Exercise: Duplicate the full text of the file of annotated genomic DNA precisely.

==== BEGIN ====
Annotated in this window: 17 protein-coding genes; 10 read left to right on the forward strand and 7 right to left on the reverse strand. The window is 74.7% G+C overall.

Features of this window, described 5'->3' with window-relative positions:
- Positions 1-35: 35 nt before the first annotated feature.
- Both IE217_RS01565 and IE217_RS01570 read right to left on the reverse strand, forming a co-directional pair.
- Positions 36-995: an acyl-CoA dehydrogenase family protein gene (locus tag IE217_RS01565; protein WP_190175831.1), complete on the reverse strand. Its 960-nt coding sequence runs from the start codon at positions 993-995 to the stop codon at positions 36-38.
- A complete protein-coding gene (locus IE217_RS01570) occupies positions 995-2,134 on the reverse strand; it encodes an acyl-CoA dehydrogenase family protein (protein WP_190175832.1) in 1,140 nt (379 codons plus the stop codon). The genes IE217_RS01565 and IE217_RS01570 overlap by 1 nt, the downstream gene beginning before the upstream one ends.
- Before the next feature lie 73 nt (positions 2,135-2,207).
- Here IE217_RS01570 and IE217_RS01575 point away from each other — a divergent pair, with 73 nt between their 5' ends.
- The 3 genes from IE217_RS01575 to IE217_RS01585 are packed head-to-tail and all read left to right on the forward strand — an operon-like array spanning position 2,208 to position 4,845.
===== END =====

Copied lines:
Annotated in this window: 17 protein-coding genes; 10 read left to right on the forward strand and 7 right to left on the reverse strand. The window is 74.7% G+C overall.

Features of this window, described 5'->3' with window-relative positions:
- Positions 1-35: 35 nt before the first annotated feature.
- Both IE217_RS01565 and IE217_RS01570 read right to left on the reverse strand, forming a co-directional pair.
- Positions 36-995: an acyl-CoA dehydrogenase family protein gene (locus tag IE217_RS01565; protein WP_190175831.1), complete on the reverse strand. Its 960-nt coding sequence runs from the start codon at positions 993-995 to the stop codon at positions 36-38.
- A complete protein-coding gene (locus IE217_RS01570) occupies positions 995-2,134 on the reverse strand; it encodes an acyl-CoA dehydrogenase family protein (protein WP_190175832.1) in 1,140 nt (379 codons plus the stop codon). The genes IE217_RS01565 and IE217_RS01570 overlap by 1 nt, the downstream gene beginning before the upstream one ends.
- Before the next feature lie 73 nt (positions 2,135-2,207).
- Here IE217_RS01570 and IE217_RS01575 point away from each other — a divergent pair, with 73 nt between their 5' ends.
- The 3 genes from IE217_RS01575 to IE217_RS01585 are packed head-to-tail and all read left to right on the forward strand — an operon-like array spanning position 2,208 to position 4,845.